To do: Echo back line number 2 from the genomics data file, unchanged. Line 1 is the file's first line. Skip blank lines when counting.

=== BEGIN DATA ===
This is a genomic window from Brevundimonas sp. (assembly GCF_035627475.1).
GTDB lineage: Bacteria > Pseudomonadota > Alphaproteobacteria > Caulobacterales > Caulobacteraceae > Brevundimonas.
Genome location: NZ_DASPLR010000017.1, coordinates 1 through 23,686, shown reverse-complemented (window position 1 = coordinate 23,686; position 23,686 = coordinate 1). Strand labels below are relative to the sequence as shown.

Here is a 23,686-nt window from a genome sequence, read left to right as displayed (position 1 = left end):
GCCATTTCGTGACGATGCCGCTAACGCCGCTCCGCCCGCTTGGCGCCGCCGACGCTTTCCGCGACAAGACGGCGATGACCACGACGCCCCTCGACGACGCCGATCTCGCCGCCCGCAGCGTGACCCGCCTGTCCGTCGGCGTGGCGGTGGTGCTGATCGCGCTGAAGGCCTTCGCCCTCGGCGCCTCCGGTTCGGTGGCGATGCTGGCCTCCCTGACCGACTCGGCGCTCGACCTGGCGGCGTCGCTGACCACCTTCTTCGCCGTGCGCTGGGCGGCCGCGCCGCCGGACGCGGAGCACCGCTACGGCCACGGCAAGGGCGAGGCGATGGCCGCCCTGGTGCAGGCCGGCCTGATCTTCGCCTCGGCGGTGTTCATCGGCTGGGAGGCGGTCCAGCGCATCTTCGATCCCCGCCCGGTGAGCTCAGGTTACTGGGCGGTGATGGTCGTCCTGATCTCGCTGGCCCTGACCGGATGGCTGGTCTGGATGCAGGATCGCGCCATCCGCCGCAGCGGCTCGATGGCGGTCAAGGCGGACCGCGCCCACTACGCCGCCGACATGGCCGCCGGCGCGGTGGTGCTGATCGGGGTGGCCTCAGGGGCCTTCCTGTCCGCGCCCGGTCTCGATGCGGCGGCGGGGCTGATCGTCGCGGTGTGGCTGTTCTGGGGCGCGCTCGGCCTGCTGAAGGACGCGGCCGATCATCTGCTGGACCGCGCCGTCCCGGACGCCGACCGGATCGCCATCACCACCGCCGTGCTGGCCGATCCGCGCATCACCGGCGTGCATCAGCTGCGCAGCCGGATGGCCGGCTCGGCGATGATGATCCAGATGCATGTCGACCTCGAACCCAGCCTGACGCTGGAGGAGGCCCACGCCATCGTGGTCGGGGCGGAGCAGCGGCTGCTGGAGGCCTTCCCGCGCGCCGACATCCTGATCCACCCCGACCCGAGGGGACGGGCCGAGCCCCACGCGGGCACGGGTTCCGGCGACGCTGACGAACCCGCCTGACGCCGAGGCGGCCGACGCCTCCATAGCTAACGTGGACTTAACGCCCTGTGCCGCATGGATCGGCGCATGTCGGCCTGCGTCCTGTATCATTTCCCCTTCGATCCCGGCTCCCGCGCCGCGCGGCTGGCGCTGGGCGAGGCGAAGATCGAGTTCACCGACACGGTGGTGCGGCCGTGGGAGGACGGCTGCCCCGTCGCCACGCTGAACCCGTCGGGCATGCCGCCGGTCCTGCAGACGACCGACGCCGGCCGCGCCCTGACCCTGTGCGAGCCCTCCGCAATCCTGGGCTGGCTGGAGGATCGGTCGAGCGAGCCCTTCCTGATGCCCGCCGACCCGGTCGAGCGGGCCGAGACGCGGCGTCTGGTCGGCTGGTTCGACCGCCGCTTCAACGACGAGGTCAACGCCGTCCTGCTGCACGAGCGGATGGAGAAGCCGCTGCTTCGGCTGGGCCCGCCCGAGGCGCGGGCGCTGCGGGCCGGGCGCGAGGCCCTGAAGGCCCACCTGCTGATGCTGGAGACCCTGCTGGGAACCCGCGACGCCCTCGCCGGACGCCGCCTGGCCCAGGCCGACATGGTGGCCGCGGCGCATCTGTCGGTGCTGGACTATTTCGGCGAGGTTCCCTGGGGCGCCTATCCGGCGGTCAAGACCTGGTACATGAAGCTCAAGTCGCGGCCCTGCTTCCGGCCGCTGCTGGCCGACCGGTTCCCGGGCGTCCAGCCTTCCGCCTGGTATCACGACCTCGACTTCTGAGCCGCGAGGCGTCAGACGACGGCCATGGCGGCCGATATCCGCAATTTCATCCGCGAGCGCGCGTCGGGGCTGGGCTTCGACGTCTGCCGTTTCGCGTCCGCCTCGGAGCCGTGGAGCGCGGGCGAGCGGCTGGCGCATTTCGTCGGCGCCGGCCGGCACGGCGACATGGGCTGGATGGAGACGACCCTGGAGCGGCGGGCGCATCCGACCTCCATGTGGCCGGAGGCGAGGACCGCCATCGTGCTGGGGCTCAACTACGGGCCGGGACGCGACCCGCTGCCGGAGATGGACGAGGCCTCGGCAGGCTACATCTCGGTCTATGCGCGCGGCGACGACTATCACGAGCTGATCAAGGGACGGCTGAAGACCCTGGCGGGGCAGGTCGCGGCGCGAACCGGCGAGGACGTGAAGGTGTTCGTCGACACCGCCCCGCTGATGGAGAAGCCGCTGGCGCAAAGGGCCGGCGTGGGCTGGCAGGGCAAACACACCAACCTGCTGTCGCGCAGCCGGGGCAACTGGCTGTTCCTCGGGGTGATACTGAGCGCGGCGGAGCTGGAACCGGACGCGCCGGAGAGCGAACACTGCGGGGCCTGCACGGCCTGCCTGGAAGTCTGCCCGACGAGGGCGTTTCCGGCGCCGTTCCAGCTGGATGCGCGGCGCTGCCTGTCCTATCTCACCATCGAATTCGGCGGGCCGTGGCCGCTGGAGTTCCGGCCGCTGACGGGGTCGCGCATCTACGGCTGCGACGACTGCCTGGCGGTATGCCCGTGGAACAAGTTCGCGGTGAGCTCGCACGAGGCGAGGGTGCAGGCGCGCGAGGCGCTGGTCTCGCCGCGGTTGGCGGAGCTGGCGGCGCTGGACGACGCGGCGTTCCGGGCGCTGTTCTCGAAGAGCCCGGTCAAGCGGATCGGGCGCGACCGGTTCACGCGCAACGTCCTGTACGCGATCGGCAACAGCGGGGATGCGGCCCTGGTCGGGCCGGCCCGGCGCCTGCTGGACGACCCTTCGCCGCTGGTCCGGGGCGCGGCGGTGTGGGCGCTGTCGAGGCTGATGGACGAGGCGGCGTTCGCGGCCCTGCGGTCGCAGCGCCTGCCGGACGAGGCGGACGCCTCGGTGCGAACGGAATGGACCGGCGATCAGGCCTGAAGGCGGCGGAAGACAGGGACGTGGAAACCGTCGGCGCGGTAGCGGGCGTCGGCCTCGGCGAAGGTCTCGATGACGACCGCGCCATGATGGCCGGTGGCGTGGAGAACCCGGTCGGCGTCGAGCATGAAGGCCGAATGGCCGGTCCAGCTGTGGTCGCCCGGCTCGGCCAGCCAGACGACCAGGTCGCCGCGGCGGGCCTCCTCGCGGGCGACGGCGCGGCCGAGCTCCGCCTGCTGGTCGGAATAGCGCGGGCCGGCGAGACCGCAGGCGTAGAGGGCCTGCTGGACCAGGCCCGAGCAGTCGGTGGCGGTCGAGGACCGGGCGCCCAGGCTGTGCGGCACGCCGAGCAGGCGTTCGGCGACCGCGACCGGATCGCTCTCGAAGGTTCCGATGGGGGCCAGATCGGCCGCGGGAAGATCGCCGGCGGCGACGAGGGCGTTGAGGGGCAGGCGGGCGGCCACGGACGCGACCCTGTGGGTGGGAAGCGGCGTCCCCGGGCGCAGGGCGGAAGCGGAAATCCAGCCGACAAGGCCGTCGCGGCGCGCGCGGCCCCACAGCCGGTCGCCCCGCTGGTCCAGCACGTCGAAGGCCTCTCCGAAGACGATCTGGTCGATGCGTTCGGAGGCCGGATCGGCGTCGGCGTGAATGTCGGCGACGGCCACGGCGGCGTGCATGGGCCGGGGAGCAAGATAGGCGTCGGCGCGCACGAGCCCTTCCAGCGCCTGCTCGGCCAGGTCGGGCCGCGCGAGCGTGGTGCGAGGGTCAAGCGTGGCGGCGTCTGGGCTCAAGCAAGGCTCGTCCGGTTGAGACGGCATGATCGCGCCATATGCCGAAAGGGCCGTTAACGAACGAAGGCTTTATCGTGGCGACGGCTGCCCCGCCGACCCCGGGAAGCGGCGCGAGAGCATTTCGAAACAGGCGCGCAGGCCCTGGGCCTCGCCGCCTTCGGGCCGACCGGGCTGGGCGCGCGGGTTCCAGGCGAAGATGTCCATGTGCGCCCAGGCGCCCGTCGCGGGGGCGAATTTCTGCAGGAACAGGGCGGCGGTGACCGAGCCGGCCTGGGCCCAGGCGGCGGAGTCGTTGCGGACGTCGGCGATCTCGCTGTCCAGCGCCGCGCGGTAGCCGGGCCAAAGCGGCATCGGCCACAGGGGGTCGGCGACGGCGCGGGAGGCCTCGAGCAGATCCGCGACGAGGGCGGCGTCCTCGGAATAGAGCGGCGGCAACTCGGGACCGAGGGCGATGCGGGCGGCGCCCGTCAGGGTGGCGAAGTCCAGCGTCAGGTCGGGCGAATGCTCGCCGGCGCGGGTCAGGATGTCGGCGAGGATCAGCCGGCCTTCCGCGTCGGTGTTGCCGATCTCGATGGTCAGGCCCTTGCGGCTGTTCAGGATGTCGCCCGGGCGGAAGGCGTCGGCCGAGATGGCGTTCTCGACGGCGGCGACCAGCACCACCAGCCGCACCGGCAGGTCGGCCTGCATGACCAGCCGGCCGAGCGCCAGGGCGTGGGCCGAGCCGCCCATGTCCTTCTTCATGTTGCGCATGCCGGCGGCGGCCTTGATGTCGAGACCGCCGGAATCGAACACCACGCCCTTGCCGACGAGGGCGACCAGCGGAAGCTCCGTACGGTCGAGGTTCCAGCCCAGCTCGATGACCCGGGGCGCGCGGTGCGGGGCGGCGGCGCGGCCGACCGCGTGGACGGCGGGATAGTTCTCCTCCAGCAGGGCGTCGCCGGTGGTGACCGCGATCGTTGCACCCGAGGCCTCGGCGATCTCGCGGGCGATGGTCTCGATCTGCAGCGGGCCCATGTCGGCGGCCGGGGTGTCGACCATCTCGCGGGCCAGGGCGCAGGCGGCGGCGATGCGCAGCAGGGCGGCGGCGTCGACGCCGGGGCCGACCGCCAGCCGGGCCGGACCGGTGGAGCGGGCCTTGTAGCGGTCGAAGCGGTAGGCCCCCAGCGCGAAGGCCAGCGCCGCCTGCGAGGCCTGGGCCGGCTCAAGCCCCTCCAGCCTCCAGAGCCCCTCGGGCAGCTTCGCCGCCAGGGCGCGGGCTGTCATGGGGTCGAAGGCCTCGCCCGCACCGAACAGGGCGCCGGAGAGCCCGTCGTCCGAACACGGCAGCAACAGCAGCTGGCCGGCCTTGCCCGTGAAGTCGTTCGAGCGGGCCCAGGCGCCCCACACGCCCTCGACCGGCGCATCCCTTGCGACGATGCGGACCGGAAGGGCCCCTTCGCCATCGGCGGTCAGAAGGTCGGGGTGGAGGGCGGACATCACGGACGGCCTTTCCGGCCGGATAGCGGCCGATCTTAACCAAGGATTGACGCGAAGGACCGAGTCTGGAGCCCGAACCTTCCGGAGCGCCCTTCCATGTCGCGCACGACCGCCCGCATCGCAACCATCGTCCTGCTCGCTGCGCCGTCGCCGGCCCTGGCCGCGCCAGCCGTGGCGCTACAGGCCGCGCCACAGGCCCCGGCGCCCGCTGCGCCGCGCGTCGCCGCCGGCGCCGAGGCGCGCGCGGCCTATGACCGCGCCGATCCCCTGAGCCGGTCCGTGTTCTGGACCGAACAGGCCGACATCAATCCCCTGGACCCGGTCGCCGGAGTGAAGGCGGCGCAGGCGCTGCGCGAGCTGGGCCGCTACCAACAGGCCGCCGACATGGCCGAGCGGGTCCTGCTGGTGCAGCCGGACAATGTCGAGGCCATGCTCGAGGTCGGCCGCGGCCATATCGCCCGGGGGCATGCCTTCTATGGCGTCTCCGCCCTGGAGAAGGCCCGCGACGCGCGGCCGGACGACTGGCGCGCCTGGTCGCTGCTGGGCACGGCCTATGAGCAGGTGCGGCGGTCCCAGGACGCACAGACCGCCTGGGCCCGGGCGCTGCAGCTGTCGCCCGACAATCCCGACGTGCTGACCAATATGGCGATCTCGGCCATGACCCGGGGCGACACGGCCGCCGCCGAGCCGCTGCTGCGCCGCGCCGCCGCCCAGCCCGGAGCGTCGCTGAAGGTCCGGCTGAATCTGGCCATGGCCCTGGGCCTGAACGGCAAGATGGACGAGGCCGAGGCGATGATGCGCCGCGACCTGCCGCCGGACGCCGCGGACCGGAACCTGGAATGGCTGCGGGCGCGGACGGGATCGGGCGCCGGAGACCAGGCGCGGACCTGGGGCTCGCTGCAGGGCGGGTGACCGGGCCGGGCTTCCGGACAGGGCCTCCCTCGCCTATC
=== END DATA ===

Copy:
GTDB lineage: Bacteria > Pseudomonadota > Alphaproteobacteria > Caulobacterales > Caulobacteraceae > Brevundimonas.